AAA Credit but Junk Bond Politics

August 2nd, 2011



This piece was originally published in Politico.

What if there’s another recession? That’s still a threat, even if the debt deal passes. If the recession starts while Barack Obama is president, it would normally be called “the Obama recession.”

But maybe not this time. Because after the debt deal, The Republicans in Congress own this economy just as much as Obama does. They’re the ones who drove the deal — and if the economy goes into recession, they’ll bear a lot of the responsibility.

The deal initiates a new regime in American politics: The Scarlet A. We’re in for an era of Austerity. The huge spending cuts — half now, half five months from now — threaten to turn a fragile recovery into a double-dip recession.

Then the situation becomes dangerous and unpredictable. Several European countries, faced with debt crises, have initiated austerity regimes. The results aren’t pretty — suffering, protest and instability.

We’ve had 10 recessions in the United States since 1950. All but one started under a Republican president. The exception was the 1980 recession. President Jimmy Carter paid a high price for it. Our last recession started in 2007, under President George W. Bush. Obama was elected to end it.

Obama, however, was faced with an awful choice. If he had not made a deal with Republicans to avert default, it would have been October 2008 all over again — financial panic and a collapse of consumer confidence. His only other option was an austerity deal. That may lead to a similar outcome — only slower.

Democrats clearly lost on policy. The debt deal is all spending cuts and no new revenues. How did that happen? It happened because Republicans had all the leverage. Republicans were willing to accept default. So what if it brought down the nation’s economy? Higher taxes, in their view, would have been worse.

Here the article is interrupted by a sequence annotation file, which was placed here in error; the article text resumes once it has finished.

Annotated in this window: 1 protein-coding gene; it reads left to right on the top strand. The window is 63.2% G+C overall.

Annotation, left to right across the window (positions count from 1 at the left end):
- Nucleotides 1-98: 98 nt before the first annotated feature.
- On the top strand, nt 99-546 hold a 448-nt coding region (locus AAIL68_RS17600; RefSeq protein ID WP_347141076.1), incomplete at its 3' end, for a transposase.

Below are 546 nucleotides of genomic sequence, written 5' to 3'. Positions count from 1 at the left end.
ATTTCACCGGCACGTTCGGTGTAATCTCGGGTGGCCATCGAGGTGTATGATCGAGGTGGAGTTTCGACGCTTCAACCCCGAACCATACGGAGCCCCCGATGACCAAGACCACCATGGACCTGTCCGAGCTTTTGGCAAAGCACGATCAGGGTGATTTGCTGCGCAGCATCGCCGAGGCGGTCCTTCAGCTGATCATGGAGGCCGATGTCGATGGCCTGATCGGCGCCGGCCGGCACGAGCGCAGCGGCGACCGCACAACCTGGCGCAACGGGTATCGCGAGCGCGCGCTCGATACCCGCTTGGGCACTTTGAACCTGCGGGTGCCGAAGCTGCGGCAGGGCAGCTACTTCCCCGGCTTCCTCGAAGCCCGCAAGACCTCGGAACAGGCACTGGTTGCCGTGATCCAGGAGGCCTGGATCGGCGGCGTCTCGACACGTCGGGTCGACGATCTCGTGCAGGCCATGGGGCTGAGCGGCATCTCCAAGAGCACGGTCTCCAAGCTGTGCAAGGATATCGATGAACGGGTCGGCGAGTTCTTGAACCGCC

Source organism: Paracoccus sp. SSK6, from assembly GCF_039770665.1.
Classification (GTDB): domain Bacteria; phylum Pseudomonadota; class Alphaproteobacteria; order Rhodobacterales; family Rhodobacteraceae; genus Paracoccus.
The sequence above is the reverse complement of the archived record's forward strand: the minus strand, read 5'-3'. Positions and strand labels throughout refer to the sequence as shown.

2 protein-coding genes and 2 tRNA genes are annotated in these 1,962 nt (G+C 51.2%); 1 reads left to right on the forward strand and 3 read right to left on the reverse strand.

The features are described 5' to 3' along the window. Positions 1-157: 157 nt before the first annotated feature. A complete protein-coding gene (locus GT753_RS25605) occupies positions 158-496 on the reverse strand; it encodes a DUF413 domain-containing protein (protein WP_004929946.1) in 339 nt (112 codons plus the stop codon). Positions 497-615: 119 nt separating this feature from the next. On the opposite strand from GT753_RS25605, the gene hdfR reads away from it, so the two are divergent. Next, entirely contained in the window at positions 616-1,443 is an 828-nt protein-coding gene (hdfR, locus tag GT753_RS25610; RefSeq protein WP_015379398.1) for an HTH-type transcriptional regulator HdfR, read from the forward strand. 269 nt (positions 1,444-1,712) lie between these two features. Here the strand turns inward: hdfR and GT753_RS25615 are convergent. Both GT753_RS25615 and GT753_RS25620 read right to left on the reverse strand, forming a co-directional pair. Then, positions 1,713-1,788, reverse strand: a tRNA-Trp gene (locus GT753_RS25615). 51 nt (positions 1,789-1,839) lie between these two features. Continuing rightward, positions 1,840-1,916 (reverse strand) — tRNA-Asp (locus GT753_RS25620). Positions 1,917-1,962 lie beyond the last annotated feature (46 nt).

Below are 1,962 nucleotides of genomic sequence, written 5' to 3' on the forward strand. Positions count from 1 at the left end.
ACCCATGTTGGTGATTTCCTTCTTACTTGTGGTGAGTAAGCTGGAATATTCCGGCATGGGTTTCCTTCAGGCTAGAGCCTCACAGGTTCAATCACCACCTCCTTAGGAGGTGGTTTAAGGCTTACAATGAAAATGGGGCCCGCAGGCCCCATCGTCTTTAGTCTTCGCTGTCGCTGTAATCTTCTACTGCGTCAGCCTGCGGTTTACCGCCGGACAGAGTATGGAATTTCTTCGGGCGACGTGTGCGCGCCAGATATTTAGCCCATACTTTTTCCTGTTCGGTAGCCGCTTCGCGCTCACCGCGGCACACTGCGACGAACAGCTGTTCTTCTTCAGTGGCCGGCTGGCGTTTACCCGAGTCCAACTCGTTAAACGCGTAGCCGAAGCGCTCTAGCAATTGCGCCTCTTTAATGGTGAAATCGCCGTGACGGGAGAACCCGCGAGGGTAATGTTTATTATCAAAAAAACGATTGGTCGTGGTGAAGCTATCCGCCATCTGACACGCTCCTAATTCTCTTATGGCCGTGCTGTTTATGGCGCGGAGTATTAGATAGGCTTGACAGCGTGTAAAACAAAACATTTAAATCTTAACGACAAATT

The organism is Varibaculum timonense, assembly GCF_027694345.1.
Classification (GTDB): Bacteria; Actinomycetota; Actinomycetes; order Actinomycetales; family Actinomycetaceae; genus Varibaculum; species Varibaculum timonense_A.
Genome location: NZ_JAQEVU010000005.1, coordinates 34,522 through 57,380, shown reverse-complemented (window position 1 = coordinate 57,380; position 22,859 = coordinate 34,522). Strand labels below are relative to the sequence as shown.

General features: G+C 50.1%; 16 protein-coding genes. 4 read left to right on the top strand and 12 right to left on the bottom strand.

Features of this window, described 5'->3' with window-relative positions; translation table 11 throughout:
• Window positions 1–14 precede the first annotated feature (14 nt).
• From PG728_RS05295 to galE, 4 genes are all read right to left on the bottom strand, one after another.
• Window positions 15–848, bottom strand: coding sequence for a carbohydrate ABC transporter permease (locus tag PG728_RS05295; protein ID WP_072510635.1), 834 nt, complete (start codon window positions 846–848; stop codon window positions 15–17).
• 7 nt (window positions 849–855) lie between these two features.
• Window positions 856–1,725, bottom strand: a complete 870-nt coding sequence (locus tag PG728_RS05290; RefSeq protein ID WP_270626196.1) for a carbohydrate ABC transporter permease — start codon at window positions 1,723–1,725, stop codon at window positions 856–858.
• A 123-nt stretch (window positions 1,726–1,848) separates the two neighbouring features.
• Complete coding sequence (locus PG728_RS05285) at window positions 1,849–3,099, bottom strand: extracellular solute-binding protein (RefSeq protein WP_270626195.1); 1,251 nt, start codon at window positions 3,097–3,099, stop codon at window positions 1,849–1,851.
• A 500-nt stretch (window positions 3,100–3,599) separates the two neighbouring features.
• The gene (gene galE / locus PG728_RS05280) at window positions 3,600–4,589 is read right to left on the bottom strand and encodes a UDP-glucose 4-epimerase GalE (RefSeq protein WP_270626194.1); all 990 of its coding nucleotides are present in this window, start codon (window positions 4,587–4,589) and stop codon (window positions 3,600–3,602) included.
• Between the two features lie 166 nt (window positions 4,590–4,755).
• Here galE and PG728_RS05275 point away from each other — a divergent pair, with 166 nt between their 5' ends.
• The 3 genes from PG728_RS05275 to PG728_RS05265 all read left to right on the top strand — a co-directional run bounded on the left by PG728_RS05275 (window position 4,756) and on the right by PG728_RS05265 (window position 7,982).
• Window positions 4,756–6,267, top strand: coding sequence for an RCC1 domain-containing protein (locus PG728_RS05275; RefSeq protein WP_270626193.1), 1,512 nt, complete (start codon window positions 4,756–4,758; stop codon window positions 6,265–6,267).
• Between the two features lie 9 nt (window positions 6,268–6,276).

Given a choice between a bad deal (tax hikes) and default, Republicans were willing to allow default. Democrats were not. They took the bad deal (austerity).

Democrats may have lost on policy, but they won on politics. Obama came across as the responsible adult. The polls showed voters favored compromise and a balanced plan — including tax increases on the wealthy. That was Obama’s position, and the voters trusted him more than they did the Republicans.

Republicans came across as extreme and dogmatic. The party of gridlock.

Nonetheless, Obama’s re-election numbers don’t look good. In last week’s Pew Research Center poll, only 41 percent say they want to see Obama re-elected. The reason is not the debt deal. It’s jobs.

Obama’s Democratic base is extremely unhappy with the debt deal. Any Democratic president other than Obama would very likely face a party rebellion — possibly even a primary challenge like the one Carter got from Edward M. Kennedy in 1980.

But that probably won’t happen to Obama. For one thing, Democrats are horrified by the tea party Republicans and do not want to do anything that could give them more power. There’s also the fact that Obama is African-American. Any Democrat who challenges Obama would deeply offend the party’s African-American base. That’s no way to score points with Democrats.

Democrats will have to rely on the fear factor to get out their base next year. Republicans already control the House, and we saw what that led to. Republicans have a good chance of taking control of the Senate as well next year — given the mix of Senate seats that are up.

If Republicans take the White House, too — well, just look at what happened in Wisconsin and Ohio and Florida when Republicans gained total power this year. Pretty scary.

If any party is likely to split next year, it’s the Republicans. The debt debate has opened up a huge divide between establishment and tea party Republicans. If Mitt Romney wins the Republican nomination, there’s a good chance that some of the many tea party factions will rally behind a third party candidate.

Remember, these people were willing to put the nation’s economy at risk. They certainly won’t have any compunctions about bringing the Republican Party down.

Democrats have something else going for them next year: The GOP now has skin in this game.

Republicans insist that debt reduction is the key to jobs. A lot of voters now believe that. In last month’s Washington Post-ABC News poll, 47 percent of Americans said they believe large cuts in federal spending will do more to create jobs, while 44 percent said spending cuts will lose jobs.

That proposition will now be tested. If austerity slows the economy down, it will not only increase job losses. It will also cause tax revenues to decline and make the debt problem worse. In other words, austerity may do the opposite of what Republicans claimed it would.

The debt deal is driven by politics, not economics. It proves to Americans what they already believe: Politics is the enemy of problem-solving.

The United States is now a country with a AAA credit rating and junk bond politics.